Ceecee
Feb 24, 2013 Ceecee rated it 5 of 5 stars
Recommends it for: Fans of Louis Sachar, Disney, or The Wonder Years vibe
Recommended to Ceecee by: Emily May
I hate Doug Swieteck.

I hate what a chump he is, that he's a bundle of insecurities, conflicts, trying to be a tough guy, but really he's soft inside. You can't believe how much I dislike "bad boys", I can't believe Doug could make me hate him so much. Here's this troubled kid, with quite a shitty dad, a troublesome brother, thank God he has a wonderful mother,and this new kid in town, Doug, no one likes him, he's not exactly Holling Hoodhood, but he's a really good kid. A really good kid. And th...more
Walt
Terrific!

I'm not lying.

And I'm no chump in saying so.

Perhaps I should just leave it at that and hope you have the good sense to buy and read the book, if you haven't already.

Everyone should.

OKAY FOR NOW deserves the Newbery Award --- not a Newbery Honor, but the award, in my humble opinion.

And my opinion is humble, but it better be accurate in this case. I have to warn you, I have Christopher Swieteck waiting in the wings to do some arm-twisting.

This is a book about family --- mostly, the Swiete...more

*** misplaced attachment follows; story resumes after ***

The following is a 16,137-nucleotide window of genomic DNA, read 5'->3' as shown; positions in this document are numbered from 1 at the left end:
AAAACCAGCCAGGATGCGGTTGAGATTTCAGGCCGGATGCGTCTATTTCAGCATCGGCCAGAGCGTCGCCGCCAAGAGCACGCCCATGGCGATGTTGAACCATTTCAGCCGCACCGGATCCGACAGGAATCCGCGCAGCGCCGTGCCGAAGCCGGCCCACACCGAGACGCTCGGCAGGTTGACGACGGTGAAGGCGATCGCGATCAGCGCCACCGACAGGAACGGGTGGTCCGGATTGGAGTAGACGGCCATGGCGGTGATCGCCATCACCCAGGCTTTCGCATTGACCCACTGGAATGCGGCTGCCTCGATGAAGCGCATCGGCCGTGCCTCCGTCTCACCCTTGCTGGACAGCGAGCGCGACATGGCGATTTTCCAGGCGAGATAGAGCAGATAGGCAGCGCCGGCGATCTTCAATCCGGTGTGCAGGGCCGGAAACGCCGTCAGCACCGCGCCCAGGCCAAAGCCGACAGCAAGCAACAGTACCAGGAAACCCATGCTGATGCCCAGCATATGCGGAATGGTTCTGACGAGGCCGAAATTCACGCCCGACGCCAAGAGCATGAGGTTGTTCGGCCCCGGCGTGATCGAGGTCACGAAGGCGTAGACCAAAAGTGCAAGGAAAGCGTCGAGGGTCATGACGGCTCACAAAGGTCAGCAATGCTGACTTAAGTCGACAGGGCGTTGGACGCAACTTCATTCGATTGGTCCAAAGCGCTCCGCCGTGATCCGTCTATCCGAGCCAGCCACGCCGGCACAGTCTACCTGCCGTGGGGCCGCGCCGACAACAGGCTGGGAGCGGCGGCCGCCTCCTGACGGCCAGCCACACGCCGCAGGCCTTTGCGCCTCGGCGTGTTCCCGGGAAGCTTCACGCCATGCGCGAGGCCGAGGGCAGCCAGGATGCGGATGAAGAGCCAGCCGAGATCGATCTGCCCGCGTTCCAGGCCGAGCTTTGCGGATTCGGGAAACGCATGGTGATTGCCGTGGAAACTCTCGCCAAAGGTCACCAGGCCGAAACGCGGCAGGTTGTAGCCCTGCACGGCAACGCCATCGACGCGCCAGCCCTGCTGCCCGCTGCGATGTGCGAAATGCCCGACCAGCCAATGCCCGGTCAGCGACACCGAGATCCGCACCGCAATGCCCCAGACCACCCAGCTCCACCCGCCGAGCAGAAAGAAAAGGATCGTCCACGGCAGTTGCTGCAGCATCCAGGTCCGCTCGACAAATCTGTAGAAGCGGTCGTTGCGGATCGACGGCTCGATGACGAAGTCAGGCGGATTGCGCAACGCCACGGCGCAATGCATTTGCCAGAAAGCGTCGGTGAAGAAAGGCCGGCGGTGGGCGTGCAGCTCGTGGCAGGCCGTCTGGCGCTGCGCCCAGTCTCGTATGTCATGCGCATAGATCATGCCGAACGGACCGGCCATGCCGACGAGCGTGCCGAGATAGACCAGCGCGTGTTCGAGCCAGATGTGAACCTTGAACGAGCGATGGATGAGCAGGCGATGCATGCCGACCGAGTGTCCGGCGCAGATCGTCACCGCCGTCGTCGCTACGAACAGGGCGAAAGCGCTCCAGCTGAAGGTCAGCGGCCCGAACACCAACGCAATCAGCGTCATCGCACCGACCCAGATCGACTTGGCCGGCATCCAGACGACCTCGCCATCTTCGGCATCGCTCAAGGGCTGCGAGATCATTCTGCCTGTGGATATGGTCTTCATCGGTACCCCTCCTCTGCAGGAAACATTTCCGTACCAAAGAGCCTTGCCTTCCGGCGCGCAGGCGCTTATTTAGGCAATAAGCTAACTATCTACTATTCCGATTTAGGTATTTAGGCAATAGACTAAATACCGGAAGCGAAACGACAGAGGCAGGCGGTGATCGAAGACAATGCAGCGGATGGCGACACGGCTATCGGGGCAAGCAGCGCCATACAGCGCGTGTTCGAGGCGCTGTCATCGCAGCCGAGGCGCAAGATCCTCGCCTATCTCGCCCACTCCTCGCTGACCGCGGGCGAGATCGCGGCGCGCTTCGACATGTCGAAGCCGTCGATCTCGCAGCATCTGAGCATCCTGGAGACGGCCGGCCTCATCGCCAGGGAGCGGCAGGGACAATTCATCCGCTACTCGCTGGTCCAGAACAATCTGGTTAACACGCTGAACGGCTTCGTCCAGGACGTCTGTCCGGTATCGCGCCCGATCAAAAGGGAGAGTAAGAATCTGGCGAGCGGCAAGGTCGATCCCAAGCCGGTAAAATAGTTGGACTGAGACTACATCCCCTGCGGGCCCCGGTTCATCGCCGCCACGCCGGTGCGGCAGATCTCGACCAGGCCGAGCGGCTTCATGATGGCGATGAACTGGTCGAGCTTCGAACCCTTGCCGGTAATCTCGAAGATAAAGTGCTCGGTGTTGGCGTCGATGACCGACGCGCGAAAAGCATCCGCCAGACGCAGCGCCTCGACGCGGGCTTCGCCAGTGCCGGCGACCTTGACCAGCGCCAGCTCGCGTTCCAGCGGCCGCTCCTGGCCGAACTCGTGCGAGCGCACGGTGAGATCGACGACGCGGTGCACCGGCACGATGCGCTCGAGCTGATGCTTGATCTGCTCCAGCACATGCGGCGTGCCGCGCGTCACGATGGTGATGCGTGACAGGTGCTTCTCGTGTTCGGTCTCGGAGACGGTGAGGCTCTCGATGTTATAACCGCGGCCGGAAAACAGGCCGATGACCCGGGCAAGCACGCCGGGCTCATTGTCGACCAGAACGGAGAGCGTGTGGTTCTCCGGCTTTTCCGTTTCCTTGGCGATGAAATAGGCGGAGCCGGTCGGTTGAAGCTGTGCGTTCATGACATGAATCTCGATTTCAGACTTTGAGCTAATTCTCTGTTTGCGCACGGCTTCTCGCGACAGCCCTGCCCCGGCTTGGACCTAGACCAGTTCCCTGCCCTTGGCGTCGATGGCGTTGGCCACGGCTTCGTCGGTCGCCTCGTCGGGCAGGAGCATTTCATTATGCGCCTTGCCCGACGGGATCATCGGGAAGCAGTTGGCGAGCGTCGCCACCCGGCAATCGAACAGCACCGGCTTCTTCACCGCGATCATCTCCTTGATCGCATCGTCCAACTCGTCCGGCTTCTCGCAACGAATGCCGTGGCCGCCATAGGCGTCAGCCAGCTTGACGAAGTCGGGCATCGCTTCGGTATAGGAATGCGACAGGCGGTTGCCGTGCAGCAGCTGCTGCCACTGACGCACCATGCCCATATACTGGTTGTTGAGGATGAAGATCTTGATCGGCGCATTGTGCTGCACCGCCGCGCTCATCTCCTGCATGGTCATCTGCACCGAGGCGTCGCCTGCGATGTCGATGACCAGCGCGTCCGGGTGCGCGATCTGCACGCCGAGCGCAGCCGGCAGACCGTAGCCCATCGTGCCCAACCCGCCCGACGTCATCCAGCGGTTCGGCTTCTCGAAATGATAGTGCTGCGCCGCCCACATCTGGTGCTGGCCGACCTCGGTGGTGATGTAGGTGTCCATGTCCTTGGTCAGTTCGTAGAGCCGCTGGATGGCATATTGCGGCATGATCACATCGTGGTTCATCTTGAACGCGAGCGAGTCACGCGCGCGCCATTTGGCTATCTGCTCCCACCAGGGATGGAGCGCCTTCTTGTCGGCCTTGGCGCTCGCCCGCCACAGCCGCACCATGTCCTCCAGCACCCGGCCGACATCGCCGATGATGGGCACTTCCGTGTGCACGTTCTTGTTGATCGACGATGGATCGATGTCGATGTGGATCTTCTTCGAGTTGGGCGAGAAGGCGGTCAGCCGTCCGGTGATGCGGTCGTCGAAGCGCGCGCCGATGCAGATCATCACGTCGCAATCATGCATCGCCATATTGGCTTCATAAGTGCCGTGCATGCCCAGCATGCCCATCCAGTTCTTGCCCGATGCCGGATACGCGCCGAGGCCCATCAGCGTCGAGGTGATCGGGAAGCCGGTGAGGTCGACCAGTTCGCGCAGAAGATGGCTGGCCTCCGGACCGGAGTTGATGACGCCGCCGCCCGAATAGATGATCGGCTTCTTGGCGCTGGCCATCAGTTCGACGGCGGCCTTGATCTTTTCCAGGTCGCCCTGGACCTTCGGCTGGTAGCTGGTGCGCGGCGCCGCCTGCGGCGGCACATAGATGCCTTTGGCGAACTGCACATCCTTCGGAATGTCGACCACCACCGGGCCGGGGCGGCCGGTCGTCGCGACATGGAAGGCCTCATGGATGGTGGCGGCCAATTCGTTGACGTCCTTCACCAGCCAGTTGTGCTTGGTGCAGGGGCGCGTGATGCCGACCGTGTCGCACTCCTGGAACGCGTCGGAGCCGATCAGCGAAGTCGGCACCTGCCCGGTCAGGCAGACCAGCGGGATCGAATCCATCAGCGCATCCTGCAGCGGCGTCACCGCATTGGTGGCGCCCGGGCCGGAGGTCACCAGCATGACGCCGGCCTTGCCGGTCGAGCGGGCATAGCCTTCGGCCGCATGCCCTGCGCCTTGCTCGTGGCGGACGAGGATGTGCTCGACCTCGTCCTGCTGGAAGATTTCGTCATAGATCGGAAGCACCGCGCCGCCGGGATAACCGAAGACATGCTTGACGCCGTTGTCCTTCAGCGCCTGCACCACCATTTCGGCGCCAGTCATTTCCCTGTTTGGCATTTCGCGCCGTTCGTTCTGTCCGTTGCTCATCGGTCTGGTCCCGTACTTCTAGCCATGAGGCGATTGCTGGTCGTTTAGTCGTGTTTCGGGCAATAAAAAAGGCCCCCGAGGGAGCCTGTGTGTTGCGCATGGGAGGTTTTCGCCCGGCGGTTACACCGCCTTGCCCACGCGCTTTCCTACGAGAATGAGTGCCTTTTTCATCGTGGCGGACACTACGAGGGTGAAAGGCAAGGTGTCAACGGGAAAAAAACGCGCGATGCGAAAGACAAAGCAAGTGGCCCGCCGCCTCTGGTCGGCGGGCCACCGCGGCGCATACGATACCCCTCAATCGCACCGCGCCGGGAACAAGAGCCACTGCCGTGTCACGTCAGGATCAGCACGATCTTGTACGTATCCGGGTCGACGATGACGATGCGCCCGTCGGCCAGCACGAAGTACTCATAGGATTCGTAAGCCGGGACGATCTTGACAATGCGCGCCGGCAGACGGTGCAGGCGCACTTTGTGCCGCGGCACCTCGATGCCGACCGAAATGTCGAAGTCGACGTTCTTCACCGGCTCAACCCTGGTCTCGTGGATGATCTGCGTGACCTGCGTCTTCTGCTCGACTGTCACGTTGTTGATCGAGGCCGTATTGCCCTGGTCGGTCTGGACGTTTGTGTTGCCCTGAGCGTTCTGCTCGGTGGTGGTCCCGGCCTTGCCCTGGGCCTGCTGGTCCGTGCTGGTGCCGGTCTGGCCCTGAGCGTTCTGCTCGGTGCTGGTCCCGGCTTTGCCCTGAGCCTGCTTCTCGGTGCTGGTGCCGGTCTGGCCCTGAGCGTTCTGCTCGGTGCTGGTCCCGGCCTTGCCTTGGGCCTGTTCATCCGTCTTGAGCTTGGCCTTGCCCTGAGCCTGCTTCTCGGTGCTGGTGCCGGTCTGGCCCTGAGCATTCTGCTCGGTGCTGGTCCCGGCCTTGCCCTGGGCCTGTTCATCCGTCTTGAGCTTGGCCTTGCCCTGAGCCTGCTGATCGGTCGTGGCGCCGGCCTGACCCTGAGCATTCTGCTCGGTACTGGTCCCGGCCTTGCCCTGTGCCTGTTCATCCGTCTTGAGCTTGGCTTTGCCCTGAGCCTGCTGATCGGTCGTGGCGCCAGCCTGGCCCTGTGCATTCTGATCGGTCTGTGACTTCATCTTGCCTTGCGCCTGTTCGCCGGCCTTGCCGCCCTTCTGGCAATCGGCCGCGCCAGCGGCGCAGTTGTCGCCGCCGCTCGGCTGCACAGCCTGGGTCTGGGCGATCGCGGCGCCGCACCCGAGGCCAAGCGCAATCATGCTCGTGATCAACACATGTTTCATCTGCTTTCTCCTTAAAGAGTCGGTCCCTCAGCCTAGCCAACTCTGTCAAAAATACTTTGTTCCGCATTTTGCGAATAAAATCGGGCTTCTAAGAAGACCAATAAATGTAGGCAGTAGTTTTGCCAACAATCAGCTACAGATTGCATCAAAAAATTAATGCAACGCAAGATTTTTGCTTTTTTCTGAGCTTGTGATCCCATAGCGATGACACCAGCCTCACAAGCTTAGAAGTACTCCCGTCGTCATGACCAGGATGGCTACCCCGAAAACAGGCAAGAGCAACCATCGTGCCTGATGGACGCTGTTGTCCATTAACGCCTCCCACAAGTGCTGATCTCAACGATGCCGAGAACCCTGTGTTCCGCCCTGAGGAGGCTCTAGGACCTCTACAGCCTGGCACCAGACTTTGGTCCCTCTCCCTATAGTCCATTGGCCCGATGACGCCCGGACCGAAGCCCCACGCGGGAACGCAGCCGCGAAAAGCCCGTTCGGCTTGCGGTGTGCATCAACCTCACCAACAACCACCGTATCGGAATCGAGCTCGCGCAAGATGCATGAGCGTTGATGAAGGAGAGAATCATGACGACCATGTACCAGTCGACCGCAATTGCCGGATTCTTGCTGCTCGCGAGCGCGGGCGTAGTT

Jess
If you liked The Wednesday Wars, you must read this. Schmidt hits a lot of the same notes again, but his style - the voice, the characters, the whole thing - is so pitch perfect that I immediately wanted to start it over from the beginning (a rare feeling for me). In fact, I listened to the audio and then read the print version a few months later. The only downside to the audio is that you'll want to look up the Audubon illustrations in a book or online, because they're really key to the story....more
Ryan
I've read some pretty amazing young adult books this year, but this one was simply fantastic. I think it resonated so well with me because I look into the faces of students every day that are like Doug, beaten down, given up on, and no hope in their eyes. The story is a wonderful one about an abused boy who tries to not be his father or his brother and wants to make his own road in the world. Most don't even give him a chance. Do you know what it feels like?

First sentence: Joe Pepitone once gave...more
Suzette Kunz
In this book, Schmidt takes Doug, a minor character in Wednesday Wars, and tells his story. At the beginning of the book, he moves with his family to Marysville NY. Although his father is abusive and there are a lot of problems in the home, Doug connects with a lot of the people in the town and finds a way out of a lot of his problems. I love that Schmidt shows that people in hard situations can rise above them. He shows people at their best instead of at their worst. It's a very hopeful book.
Gunne
There's nothing epic about this book. There're no fireworks or monsters; it's not mysterious or action-packed, and neither is it a page turner. I've lost count of the number of days I've taken to complete this (I haven't completed it actually).

But what this book is is like a good, warm, cup of whatever beverage with the power to calm you down after a particularly nasty nightmare. Especially if said nightmare goes by the name of Life. Okay for Now is an apt title in this regard. You know those b...more
Amy